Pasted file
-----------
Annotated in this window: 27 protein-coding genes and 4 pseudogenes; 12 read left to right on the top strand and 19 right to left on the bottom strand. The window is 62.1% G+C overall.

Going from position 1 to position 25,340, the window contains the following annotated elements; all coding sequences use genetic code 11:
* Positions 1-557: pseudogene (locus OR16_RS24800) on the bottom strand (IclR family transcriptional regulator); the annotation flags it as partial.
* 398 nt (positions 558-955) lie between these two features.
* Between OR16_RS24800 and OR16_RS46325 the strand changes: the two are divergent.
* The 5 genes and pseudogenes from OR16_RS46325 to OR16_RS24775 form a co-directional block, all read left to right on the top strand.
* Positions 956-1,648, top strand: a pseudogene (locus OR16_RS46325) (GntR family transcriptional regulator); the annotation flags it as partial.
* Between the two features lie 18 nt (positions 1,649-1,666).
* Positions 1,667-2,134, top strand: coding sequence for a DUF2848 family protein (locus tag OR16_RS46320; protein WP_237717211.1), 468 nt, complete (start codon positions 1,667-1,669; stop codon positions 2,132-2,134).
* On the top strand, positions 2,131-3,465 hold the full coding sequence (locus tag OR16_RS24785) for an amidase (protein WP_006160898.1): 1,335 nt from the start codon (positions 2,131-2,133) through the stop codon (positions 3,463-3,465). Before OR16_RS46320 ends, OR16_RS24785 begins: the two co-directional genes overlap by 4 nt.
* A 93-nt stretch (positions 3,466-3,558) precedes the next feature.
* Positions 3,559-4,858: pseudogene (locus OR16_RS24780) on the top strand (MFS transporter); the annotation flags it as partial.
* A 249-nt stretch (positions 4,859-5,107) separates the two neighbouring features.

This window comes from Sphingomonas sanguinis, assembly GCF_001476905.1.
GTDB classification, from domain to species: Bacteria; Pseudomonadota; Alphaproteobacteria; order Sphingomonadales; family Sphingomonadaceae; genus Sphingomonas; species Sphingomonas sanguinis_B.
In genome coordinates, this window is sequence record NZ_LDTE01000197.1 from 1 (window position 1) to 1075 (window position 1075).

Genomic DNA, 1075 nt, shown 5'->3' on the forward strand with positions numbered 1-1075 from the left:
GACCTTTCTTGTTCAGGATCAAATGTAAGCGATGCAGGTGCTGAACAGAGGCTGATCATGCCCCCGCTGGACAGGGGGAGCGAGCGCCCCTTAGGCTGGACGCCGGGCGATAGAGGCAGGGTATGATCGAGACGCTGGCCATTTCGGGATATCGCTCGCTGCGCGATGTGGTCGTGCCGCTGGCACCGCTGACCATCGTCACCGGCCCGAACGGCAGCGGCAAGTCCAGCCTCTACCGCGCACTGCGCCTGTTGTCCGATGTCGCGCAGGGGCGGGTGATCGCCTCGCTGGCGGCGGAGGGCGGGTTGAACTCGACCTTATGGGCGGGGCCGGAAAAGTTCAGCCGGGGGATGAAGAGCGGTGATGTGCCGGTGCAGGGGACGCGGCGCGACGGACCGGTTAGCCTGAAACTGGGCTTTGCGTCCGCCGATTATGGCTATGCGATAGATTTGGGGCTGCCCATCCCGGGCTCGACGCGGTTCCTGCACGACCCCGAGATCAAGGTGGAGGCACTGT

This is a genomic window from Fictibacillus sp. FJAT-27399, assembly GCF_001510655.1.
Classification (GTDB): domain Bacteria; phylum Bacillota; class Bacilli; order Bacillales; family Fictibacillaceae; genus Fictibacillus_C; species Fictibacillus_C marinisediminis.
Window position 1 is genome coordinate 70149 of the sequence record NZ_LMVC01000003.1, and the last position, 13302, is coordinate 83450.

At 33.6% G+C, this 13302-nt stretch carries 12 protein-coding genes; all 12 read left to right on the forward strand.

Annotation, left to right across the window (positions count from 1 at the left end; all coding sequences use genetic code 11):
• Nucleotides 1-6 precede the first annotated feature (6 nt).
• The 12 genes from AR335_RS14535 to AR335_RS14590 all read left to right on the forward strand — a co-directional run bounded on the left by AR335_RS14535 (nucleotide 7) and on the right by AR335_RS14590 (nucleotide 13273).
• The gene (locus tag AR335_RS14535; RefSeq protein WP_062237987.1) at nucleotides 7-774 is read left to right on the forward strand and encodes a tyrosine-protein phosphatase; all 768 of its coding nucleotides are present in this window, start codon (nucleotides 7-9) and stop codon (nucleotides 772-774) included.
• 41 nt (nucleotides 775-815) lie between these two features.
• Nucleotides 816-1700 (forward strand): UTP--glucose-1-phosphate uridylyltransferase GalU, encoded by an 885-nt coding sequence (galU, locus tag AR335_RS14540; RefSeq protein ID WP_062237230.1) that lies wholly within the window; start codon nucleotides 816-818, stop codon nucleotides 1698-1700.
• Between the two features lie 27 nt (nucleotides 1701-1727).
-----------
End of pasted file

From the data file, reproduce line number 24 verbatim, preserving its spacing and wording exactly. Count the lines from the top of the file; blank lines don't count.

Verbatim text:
• Nucleotides 1-6 precede the first annotated feature (6 nt).